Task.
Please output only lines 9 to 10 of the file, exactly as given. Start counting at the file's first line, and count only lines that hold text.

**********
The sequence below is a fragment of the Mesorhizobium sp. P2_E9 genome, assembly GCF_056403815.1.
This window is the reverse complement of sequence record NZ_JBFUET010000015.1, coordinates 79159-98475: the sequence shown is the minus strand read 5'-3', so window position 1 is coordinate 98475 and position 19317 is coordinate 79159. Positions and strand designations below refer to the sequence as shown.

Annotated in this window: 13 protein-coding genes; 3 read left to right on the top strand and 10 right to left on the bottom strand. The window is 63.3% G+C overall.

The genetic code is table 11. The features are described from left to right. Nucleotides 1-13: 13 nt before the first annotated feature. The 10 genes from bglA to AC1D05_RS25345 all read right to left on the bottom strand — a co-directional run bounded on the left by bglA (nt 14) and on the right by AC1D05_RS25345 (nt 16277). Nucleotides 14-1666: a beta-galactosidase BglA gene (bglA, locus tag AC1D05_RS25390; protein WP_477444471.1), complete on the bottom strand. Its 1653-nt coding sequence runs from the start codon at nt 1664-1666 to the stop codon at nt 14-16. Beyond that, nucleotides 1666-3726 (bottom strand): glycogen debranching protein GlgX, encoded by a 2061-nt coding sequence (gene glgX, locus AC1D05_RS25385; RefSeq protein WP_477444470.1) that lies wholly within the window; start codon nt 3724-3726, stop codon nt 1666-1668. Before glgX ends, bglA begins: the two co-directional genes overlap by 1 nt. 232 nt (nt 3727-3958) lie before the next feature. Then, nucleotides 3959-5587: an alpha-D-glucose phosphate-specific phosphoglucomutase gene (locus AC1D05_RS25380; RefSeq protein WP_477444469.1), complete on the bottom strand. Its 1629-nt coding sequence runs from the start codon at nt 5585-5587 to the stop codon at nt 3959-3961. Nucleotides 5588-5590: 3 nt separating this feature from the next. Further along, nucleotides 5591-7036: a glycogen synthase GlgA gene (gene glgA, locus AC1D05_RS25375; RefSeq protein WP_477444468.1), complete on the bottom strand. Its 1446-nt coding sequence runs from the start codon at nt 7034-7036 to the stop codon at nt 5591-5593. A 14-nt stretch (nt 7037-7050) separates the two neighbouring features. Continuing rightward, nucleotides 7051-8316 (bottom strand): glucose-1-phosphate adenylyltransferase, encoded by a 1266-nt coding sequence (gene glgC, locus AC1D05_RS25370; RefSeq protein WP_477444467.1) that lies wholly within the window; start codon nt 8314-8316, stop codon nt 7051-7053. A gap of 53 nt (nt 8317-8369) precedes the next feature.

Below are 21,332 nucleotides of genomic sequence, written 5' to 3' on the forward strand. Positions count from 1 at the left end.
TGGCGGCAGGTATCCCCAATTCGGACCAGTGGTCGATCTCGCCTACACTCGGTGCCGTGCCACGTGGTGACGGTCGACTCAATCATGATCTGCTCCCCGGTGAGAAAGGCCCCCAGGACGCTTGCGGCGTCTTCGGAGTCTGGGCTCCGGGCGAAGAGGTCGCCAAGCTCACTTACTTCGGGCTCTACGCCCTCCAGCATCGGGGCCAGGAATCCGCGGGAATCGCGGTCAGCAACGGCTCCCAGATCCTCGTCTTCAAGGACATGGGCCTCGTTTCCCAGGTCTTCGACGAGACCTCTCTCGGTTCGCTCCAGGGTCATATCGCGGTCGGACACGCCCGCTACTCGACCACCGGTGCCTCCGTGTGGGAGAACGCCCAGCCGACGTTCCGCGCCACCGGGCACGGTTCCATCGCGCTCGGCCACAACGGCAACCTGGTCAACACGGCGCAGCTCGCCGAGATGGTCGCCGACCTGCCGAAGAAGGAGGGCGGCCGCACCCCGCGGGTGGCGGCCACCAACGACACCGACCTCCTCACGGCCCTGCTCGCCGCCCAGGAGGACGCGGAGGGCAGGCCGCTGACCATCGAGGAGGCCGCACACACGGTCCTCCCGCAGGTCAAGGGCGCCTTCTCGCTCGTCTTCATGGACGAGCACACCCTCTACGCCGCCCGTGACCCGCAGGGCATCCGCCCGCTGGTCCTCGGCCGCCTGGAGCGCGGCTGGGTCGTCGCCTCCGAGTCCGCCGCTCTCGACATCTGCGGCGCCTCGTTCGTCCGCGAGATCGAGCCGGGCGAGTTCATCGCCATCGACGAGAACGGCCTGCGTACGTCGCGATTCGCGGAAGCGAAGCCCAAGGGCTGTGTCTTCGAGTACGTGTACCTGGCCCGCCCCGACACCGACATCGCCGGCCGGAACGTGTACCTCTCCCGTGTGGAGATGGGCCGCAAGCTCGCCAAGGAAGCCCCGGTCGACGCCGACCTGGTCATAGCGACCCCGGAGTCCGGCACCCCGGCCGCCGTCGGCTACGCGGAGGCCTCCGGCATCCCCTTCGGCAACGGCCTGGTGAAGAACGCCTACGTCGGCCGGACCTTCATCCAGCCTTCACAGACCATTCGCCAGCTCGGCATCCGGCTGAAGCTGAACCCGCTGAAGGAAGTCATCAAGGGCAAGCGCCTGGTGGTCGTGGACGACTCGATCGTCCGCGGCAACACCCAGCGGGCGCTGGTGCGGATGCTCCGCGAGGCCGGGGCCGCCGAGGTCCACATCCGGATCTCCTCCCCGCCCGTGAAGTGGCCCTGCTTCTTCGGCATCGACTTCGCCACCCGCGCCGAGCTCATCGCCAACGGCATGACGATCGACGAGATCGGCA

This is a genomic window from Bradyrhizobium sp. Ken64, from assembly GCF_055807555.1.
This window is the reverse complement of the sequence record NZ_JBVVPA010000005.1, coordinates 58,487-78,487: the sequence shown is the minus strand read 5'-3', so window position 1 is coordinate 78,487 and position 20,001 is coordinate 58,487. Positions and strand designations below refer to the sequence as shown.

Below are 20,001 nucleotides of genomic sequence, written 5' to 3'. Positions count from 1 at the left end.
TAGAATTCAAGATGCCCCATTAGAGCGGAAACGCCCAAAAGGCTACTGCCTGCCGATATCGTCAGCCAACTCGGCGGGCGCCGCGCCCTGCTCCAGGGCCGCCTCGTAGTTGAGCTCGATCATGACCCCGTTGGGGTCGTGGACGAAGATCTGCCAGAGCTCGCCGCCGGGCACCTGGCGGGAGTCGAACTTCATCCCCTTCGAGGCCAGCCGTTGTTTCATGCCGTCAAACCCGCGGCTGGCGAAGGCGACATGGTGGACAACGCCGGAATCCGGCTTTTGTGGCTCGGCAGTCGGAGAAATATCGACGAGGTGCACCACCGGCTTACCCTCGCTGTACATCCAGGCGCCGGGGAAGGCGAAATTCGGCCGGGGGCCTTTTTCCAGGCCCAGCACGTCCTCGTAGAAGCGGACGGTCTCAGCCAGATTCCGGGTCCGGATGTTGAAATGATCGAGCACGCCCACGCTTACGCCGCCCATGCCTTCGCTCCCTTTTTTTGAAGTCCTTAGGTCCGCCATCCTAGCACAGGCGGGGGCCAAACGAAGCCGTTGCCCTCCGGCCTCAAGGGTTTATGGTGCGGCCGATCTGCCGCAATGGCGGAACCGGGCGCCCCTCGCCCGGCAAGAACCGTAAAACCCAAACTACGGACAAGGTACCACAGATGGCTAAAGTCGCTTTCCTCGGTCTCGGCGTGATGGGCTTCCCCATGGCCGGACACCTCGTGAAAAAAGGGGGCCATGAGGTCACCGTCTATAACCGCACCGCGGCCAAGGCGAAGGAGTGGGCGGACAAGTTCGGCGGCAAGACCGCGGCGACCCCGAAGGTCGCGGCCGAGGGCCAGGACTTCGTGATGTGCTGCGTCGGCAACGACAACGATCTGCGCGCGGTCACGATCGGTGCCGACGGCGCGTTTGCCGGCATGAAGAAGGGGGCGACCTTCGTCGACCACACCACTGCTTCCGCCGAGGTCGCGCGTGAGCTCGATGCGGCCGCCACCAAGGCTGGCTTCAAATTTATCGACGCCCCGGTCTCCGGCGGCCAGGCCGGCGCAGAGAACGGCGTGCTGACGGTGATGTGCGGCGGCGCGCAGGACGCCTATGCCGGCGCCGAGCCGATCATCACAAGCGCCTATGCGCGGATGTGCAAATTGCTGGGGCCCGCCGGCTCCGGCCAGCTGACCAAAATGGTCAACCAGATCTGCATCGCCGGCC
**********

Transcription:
Below are 20,001 nucleotides of genomic sequence, written 5' to 3'. Positions count from 1 at the left end.
TAGAATTCAAGATGCCCCATTAGAGCGGAAACGCCCAAAAGGCTACTGCCTGCCGATATCGTCAGCCAACTCGGCGGGCGCCGCGCCCTGCTCCAGGGCCGCCTCGTAGTTGAGCTCGATCATGACCCCGTTGGGGTCGTGGACGAAGATCTGCCAGAGCTCGCCGCCGGGCACCTGGCGGGAGTCGAACTTCATCCCCTTCGAGGCCAGCCGTTGTTTCATGCCGTCAAACCCGCGGCTGGCGAAGGCGACATGGTGGACAACGCCGGAATCCGGCTTTTGTGGCTCGGCAGTCGGAGAAATATCGACGAGGTGCACCACCGGCTTACCCTCGCTGTACATCCAGGCGCCGGGGAAGGCGAAATTCGGCCGGGGGCCTTTTTCCAGGCCCAGCACGTCCTCGTAGAAGCGGACGGTCTCAGCCAGATTCCGGGTCCGGATGTTGAAATGATCGAGCACGCCCACGCTTACGCCGCCCATGCCTTCGCTCCCTTTTTTTGAAGTCCTTAGGTCCGCCATCCTAGCACAGGCGGGGGCCAAACGAAGCCGTTGCCCTCCGGCCTCAAGGGTTTATGGTGCGGCCGATCTGCCGCAATGGCGGAACCGGGCGCCCCTCGCCCGGCAAGAACCGTAAAACCCAAACTACGGACAAGGTACCACAGATGGCTAAAGTCGCTTTCCTCGGTCTCGGCGTGATGGGCTTCCCCATGGCCGGACACCTCGTGAAAAAAGGGGGCCATGAGGTCACCGTCTATAACCGCACCGCGGCCAAGGCGAAGGAGTGGGCGGACAAGTTCGGCGGCAAGACCGCGGCGACCCCGAAGGTCGCGGCCGAGGGCCAGGACTTCGTGATGTGCTGCGTCGGCAACGACAACGATCTGCGCGCGGTCACGATCGGTGCCGACGGCGCGTTTGCCGGCATGAAGAAGGGGGCGACCTTCGTCGACCACACCACTGCTTCCGCCGAGGTCGCGCGTGAGCTCGATGCGGCCGCCACCAAGGCTGGCTTCAAATTTATCGACGCCCCGGTCTCCGGCGGCCAGGCCGGCGCAGAGAACGGCGTGCTGACGGTGATGTGCGGCGGCGCGCAGGACGCCTATGCCGGCGCCGAGCCGATCATCACAAGCGCCTATGCGCGGATGTGCAAATTGCTGGGGCCCGCCGGCTCCGGCCAGCTGACCAAAATGGTCAACCAGATCTGCATCGCCGGCC